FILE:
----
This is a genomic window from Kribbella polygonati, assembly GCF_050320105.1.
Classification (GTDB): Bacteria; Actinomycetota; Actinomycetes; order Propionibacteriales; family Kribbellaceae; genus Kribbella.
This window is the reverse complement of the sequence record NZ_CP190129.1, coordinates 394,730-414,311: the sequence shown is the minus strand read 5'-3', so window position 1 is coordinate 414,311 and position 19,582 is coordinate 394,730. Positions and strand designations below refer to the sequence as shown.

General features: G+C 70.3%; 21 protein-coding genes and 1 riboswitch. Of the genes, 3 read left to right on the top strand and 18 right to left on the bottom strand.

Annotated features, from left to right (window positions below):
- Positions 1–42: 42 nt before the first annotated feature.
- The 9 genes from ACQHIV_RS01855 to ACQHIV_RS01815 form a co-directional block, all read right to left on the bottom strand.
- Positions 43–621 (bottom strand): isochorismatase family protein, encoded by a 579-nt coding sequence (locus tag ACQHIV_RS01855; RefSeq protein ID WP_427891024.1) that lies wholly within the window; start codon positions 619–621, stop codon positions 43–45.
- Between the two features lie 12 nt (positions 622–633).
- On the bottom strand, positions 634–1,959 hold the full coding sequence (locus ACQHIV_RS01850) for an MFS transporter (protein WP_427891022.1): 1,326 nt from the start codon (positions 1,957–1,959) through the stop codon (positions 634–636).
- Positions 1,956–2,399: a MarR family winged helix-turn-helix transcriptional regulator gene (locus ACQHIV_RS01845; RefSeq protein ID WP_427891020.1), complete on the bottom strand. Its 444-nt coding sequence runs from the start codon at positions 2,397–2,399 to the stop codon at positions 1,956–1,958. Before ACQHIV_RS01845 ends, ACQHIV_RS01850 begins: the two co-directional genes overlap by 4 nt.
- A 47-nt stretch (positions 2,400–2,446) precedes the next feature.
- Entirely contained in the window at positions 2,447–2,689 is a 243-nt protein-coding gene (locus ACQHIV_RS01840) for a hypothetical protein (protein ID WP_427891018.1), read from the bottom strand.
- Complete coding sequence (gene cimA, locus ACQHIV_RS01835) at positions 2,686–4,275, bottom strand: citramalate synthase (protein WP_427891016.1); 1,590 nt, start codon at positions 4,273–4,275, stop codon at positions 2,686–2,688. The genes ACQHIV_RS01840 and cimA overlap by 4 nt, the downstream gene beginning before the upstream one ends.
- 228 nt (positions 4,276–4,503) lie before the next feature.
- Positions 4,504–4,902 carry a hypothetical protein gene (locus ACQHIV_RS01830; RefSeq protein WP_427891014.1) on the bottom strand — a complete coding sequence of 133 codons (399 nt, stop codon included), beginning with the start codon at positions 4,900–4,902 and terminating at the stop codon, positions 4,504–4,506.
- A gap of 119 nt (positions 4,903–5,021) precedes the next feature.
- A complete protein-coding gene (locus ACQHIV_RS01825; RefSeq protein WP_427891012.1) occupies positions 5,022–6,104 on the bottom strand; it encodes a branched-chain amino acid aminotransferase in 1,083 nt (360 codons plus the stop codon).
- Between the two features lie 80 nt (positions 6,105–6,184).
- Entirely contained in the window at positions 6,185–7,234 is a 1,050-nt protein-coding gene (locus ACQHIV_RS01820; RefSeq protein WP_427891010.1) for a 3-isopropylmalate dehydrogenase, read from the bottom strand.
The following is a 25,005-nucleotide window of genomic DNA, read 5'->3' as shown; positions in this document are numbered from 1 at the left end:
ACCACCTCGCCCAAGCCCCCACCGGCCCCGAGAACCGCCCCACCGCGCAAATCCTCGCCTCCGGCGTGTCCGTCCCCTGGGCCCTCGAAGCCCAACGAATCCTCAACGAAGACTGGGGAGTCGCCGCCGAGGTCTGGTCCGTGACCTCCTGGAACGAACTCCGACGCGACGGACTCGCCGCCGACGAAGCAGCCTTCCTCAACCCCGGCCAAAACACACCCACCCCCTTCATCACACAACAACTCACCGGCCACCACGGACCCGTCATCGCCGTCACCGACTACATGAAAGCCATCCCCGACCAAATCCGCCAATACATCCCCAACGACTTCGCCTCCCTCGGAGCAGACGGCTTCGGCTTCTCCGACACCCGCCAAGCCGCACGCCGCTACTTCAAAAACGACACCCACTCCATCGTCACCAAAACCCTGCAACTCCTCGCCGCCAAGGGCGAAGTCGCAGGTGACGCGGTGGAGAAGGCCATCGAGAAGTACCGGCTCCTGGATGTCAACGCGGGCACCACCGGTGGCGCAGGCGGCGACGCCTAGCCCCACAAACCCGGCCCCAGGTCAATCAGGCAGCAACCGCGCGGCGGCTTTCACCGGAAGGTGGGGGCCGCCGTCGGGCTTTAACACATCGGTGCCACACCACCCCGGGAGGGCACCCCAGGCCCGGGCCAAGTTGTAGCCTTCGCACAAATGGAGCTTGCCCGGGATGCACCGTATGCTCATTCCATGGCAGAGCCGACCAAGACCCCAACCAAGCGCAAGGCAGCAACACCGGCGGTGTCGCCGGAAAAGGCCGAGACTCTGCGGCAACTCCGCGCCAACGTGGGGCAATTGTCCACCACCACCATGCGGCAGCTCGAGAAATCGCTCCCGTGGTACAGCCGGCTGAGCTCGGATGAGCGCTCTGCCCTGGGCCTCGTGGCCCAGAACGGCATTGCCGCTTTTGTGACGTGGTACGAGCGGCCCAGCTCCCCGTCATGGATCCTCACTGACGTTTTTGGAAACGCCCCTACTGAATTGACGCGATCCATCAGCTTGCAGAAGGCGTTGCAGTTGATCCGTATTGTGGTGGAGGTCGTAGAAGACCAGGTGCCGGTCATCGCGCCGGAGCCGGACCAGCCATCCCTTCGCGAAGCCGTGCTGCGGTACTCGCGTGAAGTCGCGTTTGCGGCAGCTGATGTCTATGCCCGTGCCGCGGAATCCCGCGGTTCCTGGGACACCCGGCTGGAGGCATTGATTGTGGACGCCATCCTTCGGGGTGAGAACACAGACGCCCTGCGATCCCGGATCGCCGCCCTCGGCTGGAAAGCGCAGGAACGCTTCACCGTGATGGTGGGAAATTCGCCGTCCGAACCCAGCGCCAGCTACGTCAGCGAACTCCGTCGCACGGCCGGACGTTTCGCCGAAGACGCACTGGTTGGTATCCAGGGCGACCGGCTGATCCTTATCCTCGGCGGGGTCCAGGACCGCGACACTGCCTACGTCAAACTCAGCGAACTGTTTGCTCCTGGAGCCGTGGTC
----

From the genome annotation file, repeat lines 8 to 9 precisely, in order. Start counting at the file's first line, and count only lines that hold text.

- Positions 43–621 (bottom strand): isochorismatase family protein, encoded by a 579-nt coding sequence (locus tag ACQHIV_RS01855; RefSeq protein ID WP_427891024.1) that lies wholly within the window; start codon positions 619–621, stop codon positions 43–45.
- Between the two features lie 12 nt (positions 622–633).